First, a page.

The author of a bill requiring college and university officials to call police when they learn a student has been sexually assaulted says the bill wasn't prompted by recent events at Oklahoma State University.
But OSU officials “would be wise” to jump on board with the measure, Sen. Tom Ivester said.
Ivester, D-Elk City, said he has been working on the bill since last summer, before a series of sexual assaults at OSU came to light, but the measure would have applied in that case.
The idea for the bill came from a constituent who, in the wake of the sex abuse scandal that rocked Penn State University, was concerned about how college campuses handle sexual assault cases.
Senate Bill 312 would require any employee of any public college or university in the state to notify the police or sheriff in the area when he or she learns of a sexual assault or violent crime involving a student.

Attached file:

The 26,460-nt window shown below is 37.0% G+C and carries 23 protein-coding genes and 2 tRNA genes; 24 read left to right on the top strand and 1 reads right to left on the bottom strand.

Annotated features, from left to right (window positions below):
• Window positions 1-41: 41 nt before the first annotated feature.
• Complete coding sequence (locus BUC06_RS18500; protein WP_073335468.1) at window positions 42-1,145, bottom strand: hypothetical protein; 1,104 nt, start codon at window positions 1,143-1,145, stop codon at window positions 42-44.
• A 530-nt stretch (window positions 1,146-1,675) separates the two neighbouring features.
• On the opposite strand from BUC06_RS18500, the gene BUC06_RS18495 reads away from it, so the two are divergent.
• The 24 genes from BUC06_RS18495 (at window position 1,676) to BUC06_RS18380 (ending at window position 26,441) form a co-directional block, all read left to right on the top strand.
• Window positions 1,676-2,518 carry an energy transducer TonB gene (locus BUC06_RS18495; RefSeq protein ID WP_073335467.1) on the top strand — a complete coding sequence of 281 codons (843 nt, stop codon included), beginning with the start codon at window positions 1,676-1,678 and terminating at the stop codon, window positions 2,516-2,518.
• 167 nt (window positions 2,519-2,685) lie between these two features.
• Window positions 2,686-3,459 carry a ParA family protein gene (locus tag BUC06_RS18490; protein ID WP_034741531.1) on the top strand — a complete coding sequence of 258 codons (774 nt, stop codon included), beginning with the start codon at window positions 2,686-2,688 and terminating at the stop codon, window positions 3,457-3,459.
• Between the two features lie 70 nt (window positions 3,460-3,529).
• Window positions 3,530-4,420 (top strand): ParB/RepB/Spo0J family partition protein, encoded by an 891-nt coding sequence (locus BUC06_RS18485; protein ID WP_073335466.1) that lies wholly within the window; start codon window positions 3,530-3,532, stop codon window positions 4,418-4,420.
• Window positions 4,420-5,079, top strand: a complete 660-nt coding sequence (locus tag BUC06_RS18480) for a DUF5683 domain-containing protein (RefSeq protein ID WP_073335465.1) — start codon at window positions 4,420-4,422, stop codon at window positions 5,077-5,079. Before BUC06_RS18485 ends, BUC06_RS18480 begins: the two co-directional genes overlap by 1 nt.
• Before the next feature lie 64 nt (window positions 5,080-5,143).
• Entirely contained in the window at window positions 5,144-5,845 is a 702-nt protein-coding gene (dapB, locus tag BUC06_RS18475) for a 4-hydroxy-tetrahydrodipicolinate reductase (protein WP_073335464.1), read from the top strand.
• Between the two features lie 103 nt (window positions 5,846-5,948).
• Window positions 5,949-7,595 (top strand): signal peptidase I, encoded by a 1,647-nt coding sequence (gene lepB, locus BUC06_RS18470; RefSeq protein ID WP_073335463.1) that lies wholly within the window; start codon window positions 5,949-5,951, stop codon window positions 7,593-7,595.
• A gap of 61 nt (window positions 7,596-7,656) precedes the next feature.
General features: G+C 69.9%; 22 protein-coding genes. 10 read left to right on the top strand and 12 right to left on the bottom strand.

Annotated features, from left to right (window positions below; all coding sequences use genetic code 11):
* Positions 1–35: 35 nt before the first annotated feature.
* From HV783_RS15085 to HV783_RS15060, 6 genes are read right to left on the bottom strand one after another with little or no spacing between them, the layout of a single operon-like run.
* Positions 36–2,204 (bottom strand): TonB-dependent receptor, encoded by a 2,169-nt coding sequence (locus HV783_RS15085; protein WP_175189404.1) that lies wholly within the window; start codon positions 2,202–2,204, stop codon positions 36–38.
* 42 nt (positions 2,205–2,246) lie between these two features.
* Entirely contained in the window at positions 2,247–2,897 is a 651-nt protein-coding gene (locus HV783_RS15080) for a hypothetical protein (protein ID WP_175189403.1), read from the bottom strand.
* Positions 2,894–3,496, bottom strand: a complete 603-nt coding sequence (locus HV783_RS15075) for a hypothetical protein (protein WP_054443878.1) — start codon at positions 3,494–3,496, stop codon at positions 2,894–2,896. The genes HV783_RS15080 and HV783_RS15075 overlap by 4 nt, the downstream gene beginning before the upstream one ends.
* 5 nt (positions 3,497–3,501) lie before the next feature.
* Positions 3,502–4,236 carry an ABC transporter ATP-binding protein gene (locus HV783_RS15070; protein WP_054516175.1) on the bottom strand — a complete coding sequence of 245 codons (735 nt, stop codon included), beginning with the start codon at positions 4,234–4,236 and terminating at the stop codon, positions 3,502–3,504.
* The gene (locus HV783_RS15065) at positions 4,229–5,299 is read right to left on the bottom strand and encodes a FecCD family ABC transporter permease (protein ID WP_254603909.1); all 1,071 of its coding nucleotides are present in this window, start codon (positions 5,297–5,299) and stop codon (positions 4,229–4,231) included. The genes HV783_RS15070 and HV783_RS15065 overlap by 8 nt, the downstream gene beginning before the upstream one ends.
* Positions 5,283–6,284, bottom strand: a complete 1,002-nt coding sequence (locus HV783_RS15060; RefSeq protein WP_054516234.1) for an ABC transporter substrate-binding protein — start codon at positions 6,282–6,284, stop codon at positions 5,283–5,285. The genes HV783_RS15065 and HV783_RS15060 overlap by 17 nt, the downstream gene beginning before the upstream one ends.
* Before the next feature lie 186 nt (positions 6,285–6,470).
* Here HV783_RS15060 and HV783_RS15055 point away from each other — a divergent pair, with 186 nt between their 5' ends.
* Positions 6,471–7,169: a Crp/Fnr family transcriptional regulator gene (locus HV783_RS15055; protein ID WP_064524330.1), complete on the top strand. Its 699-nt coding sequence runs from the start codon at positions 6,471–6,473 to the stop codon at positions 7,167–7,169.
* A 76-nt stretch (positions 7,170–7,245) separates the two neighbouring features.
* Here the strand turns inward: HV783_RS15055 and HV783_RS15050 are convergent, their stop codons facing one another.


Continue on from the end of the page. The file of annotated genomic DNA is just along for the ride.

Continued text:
The bill also requires schools that have campus police departments to enter into mutual aid agreements with local law enforcement agencies to investigate cases of sexual assault or violent crimes, and requires campus police officers to notify local law enforcement when they learn of cases of sexual assault or violent crime.
Ivester said he has been in contact with Oklahoma higher education leaders, including OSU Vice President and General Counsel Gary Clark, about the proposal.
OSU spokesman Gary Shutt confirmed Clark had discussed the issue with Ivester.
“We regularly discuss campus safety with state leaders, and we appreciate any efforts that support a safe campus environment,” Shutt said.
Former OSU student Nathan Cochran, 22, faces four counts of sexual battery in Payne County involving three incidents occurring between Nov. 3, 2011, and Aug. 15, 2012.
A man told police Cochran groped him while he was asleep Nov. 3, 2011, according to court documents.
A second man told police Cochran groped him on Aug. 15, 2012, while the man was asleep in Cochran's dorm room. The man told police he went to the bathroom and Cochran sent him a series of panicked text messages, according to court documents.